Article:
Archive for the ‘Job 14’ Tag

The Light of Christ, Part III   1 comment

Above:  Icon of the Harrowing of Hell

Image in the Public Domain

++++++++++++++++++++++++++++++++++++

The Collect:

Blessed Lord, who caused all holy Scriptures to be written for our learning:

Grant us so to hear them, read, mark, learn, and inwardly digest them,

that we may embrace and ever hold fast the blessed hope of life,

which you have given us in our Savior Jesus Christ,  who lives and reigns

with you and the Holy Spirit, one God, for ever and ever.  Amen.

The Book of Common Prayer (1979), page 236

++++++++++++++++++++++++++++++++++++

The Assigned Readings:

Job 14:1-4 or Lamentations 3:1-9, 19-24

Psalm 31:1-4, 15-16

1 Peter 4:1-8

Matthew 27:57-66 or John 19:38-42

++++++++++++++++++++++++++++++++++++

To permit Jess to remain dead liturgically until late Holy Saturday or early Easter Sunday morning–until the Great Vigil of Easter–is spiritually helpful.  By doing this one will derive more spiritual benefit from Easter than if one rushes into it.  Spiritual peaks mean as much as they do because of the valleys.

The audience for 1 Peter consisted of Gentile Christians in Asia Minor suffering for their faith.  The call to witness to Christ in their lives made sense.  (It still makes sense for we Christians today), in all our cultural contexts, regardless of the presence or absence of persecution.)  In that textual context the author (in 3:19 and 4:6) referred to Christ’s post-crucifixion and pre-Resurrection descent to the dead/into Hell.  These references have led to several interpretations for millennia, but the linkage to these verses to the Classic Theory of the Atonement, that is, the Conquest of Satan, has been easy to recognize.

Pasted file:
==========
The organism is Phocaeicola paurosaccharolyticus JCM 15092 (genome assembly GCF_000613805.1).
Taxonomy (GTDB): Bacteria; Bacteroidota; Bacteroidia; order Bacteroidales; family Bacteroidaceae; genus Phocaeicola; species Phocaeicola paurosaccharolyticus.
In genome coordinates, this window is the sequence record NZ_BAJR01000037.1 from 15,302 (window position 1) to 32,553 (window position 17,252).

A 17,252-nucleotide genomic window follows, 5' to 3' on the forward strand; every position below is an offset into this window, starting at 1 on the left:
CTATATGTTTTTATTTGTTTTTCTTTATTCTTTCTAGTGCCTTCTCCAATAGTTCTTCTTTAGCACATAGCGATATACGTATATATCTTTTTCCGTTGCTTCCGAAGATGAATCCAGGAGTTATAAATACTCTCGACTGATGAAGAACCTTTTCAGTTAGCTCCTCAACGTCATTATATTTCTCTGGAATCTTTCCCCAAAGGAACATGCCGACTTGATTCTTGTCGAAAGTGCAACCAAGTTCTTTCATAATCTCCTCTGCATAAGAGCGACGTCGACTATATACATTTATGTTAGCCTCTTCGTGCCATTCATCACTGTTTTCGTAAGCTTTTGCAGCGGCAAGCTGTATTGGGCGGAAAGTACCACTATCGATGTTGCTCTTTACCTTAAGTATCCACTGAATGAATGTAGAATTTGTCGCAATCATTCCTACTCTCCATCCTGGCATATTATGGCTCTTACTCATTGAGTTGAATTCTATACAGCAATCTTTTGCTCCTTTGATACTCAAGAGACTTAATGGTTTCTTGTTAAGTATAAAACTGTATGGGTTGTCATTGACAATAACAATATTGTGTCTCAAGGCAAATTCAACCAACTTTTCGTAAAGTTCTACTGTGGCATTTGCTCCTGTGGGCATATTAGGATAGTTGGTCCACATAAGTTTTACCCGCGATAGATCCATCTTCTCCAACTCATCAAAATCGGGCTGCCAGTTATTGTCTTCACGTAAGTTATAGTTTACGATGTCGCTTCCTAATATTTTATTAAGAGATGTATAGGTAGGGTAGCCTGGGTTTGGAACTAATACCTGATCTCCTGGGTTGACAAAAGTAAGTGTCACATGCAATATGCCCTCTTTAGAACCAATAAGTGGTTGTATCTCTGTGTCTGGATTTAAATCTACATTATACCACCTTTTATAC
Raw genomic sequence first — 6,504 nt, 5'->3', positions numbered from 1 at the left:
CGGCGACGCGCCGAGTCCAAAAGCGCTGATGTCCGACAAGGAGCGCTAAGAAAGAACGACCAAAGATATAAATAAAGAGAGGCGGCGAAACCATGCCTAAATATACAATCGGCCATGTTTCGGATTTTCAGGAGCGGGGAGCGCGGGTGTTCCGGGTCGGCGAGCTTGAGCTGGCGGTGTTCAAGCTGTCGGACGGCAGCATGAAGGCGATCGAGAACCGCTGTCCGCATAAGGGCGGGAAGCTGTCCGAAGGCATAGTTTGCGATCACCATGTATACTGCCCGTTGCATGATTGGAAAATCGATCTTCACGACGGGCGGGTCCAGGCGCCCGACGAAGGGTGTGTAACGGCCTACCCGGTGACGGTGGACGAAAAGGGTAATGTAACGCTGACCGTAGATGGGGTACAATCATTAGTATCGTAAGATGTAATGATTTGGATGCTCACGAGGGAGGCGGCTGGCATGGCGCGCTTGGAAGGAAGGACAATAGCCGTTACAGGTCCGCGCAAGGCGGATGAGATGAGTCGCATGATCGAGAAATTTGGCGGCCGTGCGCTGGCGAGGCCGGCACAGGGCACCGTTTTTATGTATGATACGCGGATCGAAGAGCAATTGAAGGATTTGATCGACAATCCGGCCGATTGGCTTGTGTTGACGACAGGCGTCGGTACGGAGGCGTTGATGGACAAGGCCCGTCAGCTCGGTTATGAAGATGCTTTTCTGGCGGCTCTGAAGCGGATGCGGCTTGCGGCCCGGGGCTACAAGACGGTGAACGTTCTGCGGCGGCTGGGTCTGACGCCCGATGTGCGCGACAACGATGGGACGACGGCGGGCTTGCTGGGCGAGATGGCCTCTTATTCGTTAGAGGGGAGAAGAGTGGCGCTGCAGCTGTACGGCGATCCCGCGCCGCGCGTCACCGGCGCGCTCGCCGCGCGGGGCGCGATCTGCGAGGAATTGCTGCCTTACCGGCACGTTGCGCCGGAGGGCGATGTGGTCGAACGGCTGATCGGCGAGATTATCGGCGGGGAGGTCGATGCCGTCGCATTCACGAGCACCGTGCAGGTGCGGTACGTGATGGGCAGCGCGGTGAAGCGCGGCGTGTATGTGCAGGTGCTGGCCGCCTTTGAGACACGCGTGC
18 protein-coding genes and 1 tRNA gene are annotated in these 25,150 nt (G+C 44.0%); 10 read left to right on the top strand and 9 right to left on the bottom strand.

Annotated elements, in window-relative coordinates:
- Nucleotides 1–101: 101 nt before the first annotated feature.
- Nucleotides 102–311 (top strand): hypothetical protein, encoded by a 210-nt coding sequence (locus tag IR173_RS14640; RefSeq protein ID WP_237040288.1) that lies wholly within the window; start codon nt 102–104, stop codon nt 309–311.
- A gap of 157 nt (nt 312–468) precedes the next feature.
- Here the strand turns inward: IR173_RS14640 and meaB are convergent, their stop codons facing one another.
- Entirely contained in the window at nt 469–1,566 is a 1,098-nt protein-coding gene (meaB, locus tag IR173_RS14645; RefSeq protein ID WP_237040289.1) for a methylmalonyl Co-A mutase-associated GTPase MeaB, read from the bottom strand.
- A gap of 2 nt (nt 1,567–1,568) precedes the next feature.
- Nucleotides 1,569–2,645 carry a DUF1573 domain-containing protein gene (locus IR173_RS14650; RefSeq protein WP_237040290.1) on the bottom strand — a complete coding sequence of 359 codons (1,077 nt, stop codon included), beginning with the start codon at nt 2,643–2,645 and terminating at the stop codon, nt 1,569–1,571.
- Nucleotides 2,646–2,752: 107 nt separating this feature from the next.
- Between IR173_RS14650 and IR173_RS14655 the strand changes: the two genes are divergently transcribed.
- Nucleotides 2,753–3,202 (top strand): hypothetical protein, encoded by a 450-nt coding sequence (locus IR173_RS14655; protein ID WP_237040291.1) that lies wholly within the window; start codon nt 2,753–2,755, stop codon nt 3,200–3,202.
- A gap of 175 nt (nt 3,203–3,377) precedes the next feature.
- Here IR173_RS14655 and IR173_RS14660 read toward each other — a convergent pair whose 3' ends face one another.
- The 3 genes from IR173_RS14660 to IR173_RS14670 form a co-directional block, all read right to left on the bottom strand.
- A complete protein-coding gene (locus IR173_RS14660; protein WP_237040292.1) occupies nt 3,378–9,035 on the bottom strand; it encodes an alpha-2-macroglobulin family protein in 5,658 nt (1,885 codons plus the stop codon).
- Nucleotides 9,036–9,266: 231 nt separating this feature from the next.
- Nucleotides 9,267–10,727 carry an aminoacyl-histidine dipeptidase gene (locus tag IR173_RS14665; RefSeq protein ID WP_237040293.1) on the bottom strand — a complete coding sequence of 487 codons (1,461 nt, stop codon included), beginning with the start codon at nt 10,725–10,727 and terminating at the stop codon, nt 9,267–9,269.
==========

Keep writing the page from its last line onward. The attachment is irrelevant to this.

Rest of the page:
A note in The Orthodox Study Bible (2008), for obvious reasons flowing from Eastern Orthodox theology, affirms the descent of Christ into Hell.  It reads in part:

As Christ fearlessly faced His tormenters, death, and hell, so we through Him can confidently face mockers and tormenters–and yes, bring His light to them.

–Page 1687

That is a great responsibility.  To bring the light of Christ to others–especially our enemies–is a high calling.  We can succeed in it, by grace.

KENNETH RANDOLPH TAYLOR

MAY 29, 2018 COMMON ERA

THE FEAST OF PERCY DEARMER, ANGLICAN CANON AND TRANSLATOR AND AUTHOR OF HYMNS

THE FEAST OF SAINT BONA OF PISA, ROMAN CATHOLIC MYSTIC AND PILGRIM

THE FEAST OF JIRI TRANOVSKY, LUTHER OF THE SLAVS AND FOUNDER OF SLOVAK HYMNODY

THE FEAST OF JOACHIM NEANDER, GERMAN REFORMED MINISTER AND HYMN WRITER

++++++++++++++++++++++++++++++++++++

Adapted from this post:

https://lenteaster.wordpress.com/2018/05/29/devotion-for-holy-saturday-years-a-b-c-and-d-humes/

++++++++++++++++++++++++++++++++++++

Job and John, Part XII: Taking Offense at God   1 comment

Above:  Episcopal Church of the Good Shepherd, Covington, Georgia, August 28, 2011

Image Source = Bill Monk, Episcopal Diocese of Atlanta

(https://picasaweb.google.com/114749828757741527421/ChurchOfTheGoodShepherd#5645994888067659138)

++++++++++++++++++++++++++++++++++++++++++++++++++++++++++++++++

Blessed Lord, who caused all holy scriptures to be written for our learning:

Grant us so to hear them, read, mark, learn, and inwardly digest them,

that we may embrace and ever hold fast the blessed hope of everlasting life,

which you have given us in our Savior Jesus Christ;

who lives and reigns with you and the Holy Spirit,

one God, for ever and ever.  Amen.

The Book of Common Prayer (1979), page 236

++++++++++++++++++++++++++++++++++++++++++++++

The Assigned Readings:

Job 13:13-28 (February 18)

Job 14:1-22 (February 19)

Psalm 51 (Morning–February 18)

Psalm 54 (Morning–February 19)